Cantwell Legislation Means Media Outlets Previously Ineligible for Aid Can Now Apply for Paycheck Protection Program

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The new COVID-19 stimulus package passed by Congress this week includes a provision authored by U.S. Sen. Maria Cantwell, D-Washington, addressing the fact that the original CARES Act’s Paycheck Protection Program made many newspapers and TV and radio stations ineligible for funding. 

“During this pandemic, local newspapers and broadcasters must continue to communicate vital COVID health data, including lifesaving information about public health guidance, the vaccines, and vaccine distribution,” said Senator Cantwell. “Local news is essential. It makes our communities — and our country — stronger by asking important questions, providing accurate facts, and countering misinformation and disinformation. This bill will make more newspapers, TV and radio stations, and public broadcasters eligible for the Paycheck Protection Program so local reporters can keep us informed.”

The bill means more than 100 newspapers and broadcasting stations in Washington will be newly eligible for more PPP funding. 

Cantwell’s provision provides a fix to the Small Business Administration’s (SBA) affiliation rule, which previously prevented local news outlets that were owned by larger parent companies from accessing PPP funding, according to a news release from Cantwell’s Office.

The Chronicle is a family-owned newspaper and was eligible for PPP funding under the original rules. 

The provision would make newspapers and local radio and TV stations that produce and distribute local news and emergency information eligible for PPP funds even if owned by a larger entity as long as the individual radio or TV station has no more than 500 employees or the individual newspaper has 1,000 or fewer employees.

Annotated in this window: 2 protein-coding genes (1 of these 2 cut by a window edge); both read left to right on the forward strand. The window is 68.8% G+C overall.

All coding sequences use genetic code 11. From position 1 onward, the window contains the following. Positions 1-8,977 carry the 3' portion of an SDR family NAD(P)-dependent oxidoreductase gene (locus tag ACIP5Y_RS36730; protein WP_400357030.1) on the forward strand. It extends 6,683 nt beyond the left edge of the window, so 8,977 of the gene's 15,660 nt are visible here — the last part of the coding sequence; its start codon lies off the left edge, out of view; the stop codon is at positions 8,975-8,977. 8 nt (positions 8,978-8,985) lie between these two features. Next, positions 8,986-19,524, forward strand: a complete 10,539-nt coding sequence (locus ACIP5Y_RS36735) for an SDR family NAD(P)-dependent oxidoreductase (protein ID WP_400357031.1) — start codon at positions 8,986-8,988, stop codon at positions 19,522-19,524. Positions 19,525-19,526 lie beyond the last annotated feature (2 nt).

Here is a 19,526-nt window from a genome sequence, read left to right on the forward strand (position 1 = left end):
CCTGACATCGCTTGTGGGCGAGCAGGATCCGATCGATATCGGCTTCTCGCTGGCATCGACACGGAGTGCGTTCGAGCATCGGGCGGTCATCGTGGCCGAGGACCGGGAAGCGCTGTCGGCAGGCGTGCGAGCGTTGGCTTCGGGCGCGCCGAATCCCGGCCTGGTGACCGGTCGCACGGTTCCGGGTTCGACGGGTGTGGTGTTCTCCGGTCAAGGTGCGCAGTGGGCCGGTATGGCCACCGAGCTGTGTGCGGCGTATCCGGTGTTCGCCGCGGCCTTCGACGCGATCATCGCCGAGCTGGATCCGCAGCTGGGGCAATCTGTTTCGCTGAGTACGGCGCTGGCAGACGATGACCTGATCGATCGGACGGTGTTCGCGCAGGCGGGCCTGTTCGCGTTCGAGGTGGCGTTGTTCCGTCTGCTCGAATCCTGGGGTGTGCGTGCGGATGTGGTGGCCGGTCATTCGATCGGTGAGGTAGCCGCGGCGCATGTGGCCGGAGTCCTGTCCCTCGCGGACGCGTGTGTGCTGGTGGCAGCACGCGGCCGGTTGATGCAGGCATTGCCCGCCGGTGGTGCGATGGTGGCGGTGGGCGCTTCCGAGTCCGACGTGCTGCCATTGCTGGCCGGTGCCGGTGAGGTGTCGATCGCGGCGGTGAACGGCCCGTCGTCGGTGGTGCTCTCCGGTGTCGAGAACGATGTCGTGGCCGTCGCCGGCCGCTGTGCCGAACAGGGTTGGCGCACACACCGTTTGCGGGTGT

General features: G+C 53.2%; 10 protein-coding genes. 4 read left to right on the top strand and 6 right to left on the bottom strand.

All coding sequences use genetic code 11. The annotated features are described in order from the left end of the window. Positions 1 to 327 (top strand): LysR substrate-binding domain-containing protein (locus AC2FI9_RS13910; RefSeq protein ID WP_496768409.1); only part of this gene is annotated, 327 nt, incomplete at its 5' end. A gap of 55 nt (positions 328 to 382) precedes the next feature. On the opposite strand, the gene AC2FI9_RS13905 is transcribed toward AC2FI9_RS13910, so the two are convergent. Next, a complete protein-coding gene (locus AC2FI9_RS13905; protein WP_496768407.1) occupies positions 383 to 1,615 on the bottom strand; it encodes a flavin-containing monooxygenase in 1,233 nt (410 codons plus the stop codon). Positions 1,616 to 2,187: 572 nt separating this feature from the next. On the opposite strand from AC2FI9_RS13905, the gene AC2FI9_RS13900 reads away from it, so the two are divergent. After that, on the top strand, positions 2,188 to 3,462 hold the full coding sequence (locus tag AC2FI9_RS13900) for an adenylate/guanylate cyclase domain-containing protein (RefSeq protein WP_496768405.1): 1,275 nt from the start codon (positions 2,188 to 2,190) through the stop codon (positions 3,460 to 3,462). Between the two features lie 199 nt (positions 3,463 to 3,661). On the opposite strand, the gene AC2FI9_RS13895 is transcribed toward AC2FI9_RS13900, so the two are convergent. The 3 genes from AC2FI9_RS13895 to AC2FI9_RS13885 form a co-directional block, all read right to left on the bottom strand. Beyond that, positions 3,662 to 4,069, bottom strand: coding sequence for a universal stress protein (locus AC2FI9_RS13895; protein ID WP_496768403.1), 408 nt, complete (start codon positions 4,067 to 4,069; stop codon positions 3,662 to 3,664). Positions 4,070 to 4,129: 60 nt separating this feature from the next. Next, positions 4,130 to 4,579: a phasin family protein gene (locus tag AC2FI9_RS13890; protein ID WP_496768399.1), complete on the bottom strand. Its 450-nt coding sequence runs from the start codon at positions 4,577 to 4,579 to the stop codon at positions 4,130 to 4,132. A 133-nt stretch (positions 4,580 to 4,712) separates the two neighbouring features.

“Local information is critical for our rural listeners, especially during a crisis. We are grateful for continued support for journalists and media outlets at NWPB because it allows us to continue important operations at a time when our region and country need it most,” said Bruce Pinkleton, dean of the Edward R. Murrow College at Washington State University.

The provision would also make public broadcasters that are operated by large universities eligible for PPP, which would benefit public radio stations like those run out of the University of Washington and Washington State University.

Additionally, for these loans to be forgiven, the local newspaper or broadcast station must spend at least 60 percent of the loan funds on payroll in order to keep journalists, newsroom workers, and other essential employees on the job. 

Cantwell also secured language in the stimulus package that waives affiliation rules for local newspapers and radio and TV stations so that they can qualify for a second round of PPP funding. To qualify, an individual newspaper or station must have 300 employees or fewer and meet revenue loss requirements.

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